For those students who haven’t yet considered the political ramifications of a course like History 117, they should probably start doing so.  They don’t need to take sides, by any means, but they should be able to explain how framing narratives, favoring certain historical figures or excluding terms (like “American exceptionalism”) can have unexpected political repercussions.

Lincoln Close Reading – Letter to George Meade (July 14, 1863)

Portrait of George Gordon Meade, credit to Wikimedia Commons

By Devon Caldwell

Dated only eleven days after the end of the Battle of Gettysburg, this “never sent, or signed” letter by President Abraham Lincoln voiced his displeasure with General George Meade, the commander of the Army of the Patomac. The Union was victorious during the three days of battle which took place between July 1-3, 1863. The battle was table-turning, so much so that Richard F. Welch explains that following the battle, “Lee’s army, dangerous as it was until the very last, would never again have the punch — in numbers, morale, quality and quantity of officers — that it took into Pennsylvania in June 1863.”

The 4th of July, 1863, saw the Confederate Army (led by General Robert E. Lee) retreat south toward Virginia. Lee’s plan was to cross the Potomac River, but there was a certain problem: the river had flooded at Williamsport, Maryland, and following the destruction of Lee’s pontoon bridge by Union General William H. French, the South was trapped (Wittenberg, et al, 160-161).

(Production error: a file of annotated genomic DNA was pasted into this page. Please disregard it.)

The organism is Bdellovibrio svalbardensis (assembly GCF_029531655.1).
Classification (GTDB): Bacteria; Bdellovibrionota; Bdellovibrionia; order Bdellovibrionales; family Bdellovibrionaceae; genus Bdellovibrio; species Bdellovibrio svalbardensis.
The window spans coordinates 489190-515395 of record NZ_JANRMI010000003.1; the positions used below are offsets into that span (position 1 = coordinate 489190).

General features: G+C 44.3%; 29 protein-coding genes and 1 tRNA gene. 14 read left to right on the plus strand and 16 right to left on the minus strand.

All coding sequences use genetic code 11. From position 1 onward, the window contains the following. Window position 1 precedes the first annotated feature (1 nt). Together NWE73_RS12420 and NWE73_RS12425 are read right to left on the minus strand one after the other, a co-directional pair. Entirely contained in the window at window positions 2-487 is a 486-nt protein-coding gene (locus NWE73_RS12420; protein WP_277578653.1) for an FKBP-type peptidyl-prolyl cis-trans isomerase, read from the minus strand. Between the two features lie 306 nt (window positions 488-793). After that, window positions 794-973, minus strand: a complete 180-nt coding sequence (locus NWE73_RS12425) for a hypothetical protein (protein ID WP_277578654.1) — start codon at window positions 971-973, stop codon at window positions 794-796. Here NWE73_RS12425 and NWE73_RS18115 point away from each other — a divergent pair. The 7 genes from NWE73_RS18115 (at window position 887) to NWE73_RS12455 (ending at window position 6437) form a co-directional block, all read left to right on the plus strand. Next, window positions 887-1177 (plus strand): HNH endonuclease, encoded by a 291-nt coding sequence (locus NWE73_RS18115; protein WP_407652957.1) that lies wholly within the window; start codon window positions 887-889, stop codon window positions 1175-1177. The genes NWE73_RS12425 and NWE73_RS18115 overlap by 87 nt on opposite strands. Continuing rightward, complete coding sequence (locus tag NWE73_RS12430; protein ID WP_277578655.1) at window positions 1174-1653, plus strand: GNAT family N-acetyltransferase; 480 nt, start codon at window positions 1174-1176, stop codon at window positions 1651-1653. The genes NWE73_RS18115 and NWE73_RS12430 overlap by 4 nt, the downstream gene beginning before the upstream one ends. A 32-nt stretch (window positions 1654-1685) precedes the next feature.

Left in Williamsport for nine days quite literally trapped, Lee and his men were finally able to cross the Potomac over the night of the 13-14. Lee had escaped back into Virginia and Lincoln was greatly displeased when he heard this news. Lincoln believed that by following Lee and his army, the Union could “have ended the war” (Lincoln, 14 July 1863). A letter sent by Lincoln only a few days earlier to Major General Henry Halleck confirms this belief, as Lincoln felt the “rebellion would be over” if “Gen. Meade can complete his work…, by the litteral (sic) or substantial destruction of Lee’s army…” (Lincoln, 7 July 1863). Of course, Lincoln soon learned that this would not happen.